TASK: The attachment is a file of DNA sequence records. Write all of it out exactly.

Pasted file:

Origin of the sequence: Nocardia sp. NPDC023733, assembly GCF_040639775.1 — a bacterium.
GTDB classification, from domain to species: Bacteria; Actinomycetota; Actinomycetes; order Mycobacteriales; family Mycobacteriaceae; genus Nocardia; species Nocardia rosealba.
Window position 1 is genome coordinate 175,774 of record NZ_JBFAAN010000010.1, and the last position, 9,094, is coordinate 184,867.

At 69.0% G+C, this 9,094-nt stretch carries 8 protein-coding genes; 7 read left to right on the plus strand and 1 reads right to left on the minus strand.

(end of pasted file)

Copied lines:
Origin of the sequence: Nocardia sp. NPDC023733, assembly GCF_040639775.1 — a bacterium.
GTDB classification, from domain to species: Bacteria; Actinomycetota; Actinomycetes; order Mycobacteriales; family Mycobacteriaceae; genus Nocardia; species Nocardia rosealba.
Window position 1 is genome coordinate 175,774 of record NZ_JBFAAN010000010.1, and the last position, 9,094, is coordinate 184,867.

At 69.0% G+C, this 9,094-nt stretch carries 8 protein-coding genes; 7 read left to right on the plus strand and 1 reads right to left on the minus strand.